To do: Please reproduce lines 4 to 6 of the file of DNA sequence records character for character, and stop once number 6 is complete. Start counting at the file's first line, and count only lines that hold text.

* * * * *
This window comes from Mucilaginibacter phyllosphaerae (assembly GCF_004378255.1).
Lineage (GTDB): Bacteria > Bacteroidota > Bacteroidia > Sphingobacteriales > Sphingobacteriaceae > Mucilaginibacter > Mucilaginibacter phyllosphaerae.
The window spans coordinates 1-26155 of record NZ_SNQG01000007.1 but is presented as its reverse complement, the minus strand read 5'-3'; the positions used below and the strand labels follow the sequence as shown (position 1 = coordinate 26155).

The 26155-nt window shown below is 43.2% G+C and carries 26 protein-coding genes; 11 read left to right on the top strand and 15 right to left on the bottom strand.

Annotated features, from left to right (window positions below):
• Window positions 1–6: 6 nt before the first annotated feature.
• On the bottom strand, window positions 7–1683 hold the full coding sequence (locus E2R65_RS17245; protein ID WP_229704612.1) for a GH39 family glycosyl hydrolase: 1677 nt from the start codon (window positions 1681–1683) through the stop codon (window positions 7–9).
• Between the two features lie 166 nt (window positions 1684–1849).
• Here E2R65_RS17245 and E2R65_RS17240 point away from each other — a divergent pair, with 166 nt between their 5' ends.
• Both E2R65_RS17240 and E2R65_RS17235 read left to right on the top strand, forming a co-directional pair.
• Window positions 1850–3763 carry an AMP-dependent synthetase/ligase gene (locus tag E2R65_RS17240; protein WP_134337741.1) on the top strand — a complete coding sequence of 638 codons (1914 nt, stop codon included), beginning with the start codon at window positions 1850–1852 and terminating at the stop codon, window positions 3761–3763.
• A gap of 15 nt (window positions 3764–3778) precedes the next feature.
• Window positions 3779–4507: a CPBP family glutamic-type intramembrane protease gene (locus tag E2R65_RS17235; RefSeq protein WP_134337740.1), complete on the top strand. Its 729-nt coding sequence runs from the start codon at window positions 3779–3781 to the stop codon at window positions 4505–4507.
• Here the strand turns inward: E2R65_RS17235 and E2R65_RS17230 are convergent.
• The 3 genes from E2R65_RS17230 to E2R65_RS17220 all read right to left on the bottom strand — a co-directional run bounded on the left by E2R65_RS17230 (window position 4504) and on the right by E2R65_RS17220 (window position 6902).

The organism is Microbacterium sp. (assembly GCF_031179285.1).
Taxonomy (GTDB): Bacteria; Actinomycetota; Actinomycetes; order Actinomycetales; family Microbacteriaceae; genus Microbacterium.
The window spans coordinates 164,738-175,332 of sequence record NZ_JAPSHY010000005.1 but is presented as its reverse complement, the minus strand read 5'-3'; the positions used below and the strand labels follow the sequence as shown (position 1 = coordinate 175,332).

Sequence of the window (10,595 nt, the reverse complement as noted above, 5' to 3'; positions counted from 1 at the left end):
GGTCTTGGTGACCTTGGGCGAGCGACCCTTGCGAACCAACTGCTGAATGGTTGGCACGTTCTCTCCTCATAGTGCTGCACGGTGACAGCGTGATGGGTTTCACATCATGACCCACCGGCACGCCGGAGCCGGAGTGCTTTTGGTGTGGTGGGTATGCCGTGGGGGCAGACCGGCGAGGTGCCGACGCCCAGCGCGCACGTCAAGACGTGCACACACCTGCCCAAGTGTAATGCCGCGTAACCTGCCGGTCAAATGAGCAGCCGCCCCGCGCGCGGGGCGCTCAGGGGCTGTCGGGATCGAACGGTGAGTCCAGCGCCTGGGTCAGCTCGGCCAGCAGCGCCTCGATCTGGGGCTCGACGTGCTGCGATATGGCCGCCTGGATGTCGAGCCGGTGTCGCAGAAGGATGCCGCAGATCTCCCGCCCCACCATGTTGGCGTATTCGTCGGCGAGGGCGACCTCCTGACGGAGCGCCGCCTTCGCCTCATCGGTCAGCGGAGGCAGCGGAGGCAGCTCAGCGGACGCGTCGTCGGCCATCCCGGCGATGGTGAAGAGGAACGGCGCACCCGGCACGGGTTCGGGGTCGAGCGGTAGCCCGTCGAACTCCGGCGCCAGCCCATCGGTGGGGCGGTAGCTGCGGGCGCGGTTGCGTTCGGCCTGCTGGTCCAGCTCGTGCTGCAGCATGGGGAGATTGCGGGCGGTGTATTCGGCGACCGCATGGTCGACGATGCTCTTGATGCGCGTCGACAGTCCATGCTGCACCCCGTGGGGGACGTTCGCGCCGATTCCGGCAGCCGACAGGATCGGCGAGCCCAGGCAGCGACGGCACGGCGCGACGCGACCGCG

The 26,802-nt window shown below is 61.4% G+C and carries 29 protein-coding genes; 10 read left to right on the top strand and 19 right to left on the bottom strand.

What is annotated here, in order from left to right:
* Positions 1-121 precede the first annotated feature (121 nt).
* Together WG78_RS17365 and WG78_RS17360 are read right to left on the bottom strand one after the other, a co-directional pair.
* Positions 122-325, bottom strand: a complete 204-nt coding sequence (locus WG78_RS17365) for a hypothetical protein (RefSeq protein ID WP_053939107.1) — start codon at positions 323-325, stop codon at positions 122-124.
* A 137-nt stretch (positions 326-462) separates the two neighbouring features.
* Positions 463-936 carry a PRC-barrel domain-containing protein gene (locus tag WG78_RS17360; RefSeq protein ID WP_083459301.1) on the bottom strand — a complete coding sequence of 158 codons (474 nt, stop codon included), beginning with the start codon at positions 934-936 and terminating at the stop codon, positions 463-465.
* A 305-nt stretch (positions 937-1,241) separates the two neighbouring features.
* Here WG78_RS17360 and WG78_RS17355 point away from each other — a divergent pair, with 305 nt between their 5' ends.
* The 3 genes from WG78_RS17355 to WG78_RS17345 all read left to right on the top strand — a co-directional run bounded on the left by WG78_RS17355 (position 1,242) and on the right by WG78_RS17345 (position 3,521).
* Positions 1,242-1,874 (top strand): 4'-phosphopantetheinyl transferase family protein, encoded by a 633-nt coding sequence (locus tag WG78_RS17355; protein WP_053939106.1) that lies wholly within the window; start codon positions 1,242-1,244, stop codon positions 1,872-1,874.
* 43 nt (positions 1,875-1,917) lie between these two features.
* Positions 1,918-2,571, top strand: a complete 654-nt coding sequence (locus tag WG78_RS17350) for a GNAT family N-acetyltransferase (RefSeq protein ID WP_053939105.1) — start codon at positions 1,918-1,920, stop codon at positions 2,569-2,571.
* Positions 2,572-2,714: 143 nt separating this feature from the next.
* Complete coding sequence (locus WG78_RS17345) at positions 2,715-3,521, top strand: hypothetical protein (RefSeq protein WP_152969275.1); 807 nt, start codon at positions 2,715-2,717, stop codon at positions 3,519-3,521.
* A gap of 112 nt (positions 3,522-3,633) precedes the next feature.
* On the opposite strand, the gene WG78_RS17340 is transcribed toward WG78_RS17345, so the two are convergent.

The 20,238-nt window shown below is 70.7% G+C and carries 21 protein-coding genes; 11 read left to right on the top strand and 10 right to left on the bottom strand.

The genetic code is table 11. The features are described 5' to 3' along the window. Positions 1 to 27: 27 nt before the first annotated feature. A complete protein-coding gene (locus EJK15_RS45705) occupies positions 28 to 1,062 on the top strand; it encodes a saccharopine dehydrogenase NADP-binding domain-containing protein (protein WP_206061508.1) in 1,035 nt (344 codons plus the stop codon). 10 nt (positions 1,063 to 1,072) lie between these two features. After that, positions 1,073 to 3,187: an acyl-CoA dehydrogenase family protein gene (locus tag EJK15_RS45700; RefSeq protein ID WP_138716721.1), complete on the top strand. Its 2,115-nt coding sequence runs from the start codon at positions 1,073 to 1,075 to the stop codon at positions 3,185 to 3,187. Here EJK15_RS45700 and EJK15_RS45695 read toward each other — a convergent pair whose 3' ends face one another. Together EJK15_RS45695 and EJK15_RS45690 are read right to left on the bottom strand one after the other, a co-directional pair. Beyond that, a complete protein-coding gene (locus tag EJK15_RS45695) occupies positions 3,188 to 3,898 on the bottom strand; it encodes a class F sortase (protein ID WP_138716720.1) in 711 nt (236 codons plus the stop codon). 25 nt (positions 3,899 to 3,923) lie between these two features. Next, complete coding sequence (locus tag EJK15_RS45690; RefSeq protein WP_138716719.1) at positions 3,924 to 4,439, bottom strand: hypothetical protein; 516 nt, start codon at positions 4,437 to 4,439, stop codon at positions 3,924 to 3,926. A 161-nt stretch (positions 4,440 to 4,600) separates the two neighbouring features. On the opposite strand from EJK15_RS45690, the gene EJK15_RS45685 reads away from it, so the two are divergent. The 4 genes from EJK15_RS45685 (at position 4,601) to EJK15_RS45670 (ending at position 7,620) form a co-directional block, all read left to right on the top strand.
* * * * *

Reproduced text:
The 26155-nt window shown below is 43.2% G+C and carries 26 protein-coding genes; 11 read left to right on the top strand and 15 right to left on the bottom strand.

Annotated features, from left to right (window positions below):
• Window positions 1–6: 6 nt before the first annotated feature.